The Financial Times has it’s 2009 listing of top global B-Schools and there is lots of talk about how the Great Recession has tarnished all B-Schools and their major product, the Masters of Business Administration (so many people are downloading it right now that i can’t link to it—wow). The FT argues that many of the top players in the economic debacle came out of Harvard and the top B-Schools. So something is wrong.
Well, the conclusion is right but the analysis is so tepidly wrong. Start with the degree— Masters of Business ADMINISTRATION. You administer to something in that doesn’t change very much over time. You create tools of analysis and execution that deal with making more
efficient choices of existing options. So you maximize incrementalism. You accept current culture and hierarchy as part of the given problem. And you learn from historic case studies, because they are still applicable to the current situation. That's the MBA for you.
Now join me for the 21st century where none of that exists anymore. We live in beta--life is constantly changing. FOUR GREAT FORCES are keeping us in a field of volatile and continuous change: 1- the rise of Gen Y culture; 2- the fall of the US in global power; 3- the shift to an urban planet; 4- the digitalization of society.
How do we navigate a life lived in beta? Not by administering to it, but by designing it. By creating it. By building it. The MBA should be replaced by the MBD, the Masters of Business Design. Ryan Jacoby at IDEO's New York office has just created his own MBD curriculum and it's probably worth a couple of milliions in IP. If Harvard, Wharton or INSEAD were smart enough to adopt it.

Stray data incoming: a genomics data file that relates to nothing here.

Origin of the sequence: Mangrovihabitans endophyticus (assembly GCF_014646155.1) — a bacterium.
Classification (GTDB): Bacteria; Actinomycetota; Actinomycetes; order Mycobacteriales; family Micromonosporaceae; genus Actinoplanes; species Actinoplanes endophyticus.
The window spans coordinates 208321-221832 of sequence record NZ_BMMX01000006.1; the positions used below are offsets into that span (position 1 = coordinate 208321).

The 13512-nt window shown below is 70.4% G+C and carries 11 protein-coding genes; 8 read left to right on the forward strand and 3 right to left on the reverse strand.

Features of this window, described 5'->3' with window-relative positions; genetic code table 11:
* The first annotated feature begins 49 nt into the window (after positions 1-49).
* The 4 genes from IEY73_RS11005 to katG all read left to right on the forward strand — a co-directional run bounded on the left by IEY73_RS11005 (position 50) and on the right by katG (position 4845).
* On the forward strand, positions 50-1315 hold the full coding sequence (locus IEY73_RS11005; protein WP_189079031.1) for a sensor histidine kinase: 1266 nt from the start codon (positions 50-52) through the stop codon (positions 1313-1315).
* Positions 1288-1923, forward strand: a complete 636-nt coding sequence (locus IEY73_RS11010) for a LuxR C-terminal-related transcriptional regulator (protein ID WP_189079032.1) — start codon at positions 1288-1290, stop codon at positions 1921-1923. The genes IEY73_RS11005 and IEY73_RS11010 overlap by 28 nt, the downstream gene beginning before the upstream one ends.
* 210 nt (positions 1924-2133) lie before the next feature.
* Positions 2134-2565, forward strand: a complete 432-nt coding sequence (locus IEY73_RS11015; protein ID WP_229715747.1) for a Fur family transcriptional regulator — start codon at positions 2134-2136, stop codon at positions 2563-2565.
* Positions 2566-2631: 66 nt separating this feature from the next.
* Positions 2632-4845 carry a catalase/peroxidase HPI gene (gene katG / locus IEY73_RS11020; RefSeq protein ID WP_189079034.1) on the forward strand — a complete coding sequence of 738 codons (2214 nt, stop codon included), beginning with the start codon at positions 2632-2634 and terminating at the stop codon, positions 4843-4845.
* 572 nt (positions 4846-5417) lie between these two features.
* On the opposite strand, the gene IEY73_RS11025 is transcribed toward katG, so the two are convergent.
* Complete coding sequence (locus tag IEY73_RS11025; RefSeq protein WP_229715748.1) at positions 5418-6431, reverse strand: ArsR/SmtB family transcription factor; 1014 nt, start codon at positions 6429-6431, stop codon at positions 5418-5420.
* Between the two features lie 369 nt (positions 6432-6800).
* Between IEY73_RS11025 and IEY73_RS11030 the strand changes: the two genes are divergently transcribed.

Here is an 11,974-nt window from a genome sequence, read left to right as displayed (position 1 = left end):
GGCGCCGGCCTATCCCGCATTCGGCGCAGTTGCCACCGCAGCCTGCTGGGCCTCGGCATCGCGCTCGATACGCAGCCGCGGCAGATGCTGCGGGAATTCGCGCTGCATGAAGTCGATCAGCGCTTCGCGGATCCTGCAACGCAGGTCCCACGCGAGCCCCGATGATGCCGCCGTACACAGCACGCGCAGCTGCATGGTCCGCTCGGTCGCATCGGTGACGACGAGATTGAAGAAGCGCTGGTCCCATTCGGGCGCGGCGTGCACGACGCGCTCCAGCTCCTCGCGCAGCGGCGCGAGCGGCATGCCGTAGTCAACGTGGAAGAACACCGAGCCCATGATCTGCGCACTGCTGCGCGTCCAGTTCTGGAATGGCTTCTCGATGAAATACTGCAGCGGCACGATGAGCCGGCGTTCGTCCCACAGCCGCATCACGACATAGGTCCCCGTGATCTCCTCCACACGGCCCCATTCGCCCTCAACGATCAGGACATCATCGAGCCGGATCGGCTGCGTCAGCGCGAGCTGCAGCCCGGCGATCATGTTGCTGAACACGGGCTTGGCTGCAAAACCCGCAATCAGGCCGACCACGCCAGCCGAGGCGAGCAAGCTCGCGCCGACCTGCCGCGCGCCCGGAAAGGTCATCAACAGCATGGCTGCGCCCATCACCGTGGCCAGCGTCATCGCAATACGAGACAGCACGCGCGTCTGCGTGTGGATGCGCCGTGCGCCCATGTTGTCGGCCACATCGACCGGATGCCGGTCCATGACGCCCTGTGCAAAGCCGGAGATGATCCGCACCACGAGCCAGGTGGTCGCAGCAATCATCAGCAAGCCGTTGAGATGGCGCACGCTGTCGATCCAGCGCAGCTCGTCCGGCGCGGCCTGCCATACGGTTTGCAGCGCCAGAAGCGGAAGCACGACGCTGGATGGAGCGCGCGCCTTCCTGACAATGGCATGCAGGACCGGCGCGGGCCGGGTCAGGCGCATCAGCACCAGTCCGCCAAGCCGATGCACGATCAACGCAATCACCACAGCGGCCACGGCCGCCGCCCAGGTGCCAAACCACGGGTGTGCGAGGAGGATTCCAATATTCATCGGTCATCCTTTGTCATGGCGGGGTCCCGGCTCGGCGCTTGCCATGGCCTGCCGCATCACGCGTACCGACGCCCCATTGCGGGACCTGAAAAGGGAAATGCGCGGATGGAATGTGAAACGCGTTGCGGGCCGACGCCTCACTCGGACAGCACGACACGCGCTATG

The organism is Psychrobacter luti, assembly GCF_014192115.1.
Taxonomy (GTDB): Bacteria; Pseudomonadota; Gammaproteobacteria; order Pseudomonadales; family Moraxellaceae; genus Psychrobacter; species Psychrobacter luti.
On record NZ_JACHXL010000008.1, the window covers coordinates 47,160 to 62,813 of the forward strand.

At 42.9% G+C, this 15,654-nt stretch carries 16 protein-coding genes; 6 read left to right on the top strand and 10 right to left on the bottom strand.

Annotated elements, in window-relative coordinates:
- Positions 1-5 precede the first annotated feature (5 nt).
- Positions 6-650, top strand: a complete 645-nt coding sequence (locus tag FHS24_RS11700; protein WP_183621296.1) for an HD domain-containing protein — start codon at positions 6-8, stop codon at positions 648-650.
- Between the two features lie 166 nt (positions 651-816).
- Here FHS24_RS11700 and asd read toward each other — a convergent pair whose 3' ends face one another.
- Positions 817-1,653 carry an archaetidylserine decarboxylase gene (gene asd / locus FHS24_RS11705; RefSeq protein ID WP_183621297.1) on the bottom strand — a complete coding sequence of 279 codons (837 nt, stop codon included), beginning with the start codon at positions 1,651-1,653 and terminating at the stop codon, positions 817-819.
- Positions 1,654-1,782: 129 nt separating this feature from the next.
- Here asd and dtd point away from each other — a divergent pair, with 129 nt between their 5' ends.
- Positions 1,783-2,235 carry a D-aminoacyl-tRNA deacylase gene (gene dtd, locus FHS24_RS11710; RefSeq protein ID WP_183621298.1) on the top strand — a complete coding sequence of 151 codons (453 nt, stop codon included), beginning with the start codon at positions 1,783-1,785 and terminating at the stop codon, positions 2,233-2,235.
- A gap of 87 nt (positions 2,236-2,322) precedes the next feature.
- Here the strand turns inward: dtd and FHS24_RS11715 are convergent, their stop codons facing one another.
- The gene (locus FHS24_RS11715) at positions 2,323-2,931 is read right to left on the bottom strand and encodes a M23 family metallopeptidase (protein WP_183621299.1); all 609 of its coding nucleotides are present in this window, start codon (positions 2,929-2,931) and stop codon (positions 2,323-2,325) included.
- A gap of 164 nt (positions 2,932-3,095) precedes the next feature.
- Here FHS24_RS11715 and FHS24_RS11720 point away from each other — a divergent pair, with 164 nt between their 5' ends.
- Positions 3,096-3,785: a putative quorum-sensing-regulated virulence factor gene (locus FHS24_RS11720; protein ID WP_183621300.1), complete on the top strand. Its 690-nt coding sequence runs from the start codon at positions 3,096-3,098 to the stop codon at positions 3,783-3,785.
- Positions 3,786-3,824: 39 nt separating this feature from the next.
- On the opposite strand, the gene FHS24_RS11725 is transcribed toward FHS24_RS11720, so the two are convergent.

Ryan gets to the essence of what we need today--ethnographic tools to understand and empathize with the needs and wants of the various digital, village, city cultures around the world; methods of framing and creating new options to give people what they desire; ways of designing new business models to deliver new products and services; the dynamics of collaboration and teaming to produce best/fast results; branding and emotional experiences; designing for sustainability; building innovation pipelines--and more. Two B-Schools, Stanford and the Rotman School of Management at the University of Toronto are moving toward a de facto Masters of Business Design. But the FT, as far as i can see, do not credit them in the rankings for this historic shift.
In the end, this is all about learning how to navigate uncertainty by attuning, adapting, creating. It's learning to be part of a creative process, not delivering a finished product. it's about having the skills of someone living in an unknown frontier. No Masters of Business ADMINISTRATION can do thst. Let's try a Masters of Business Design. Way to go Ryan.
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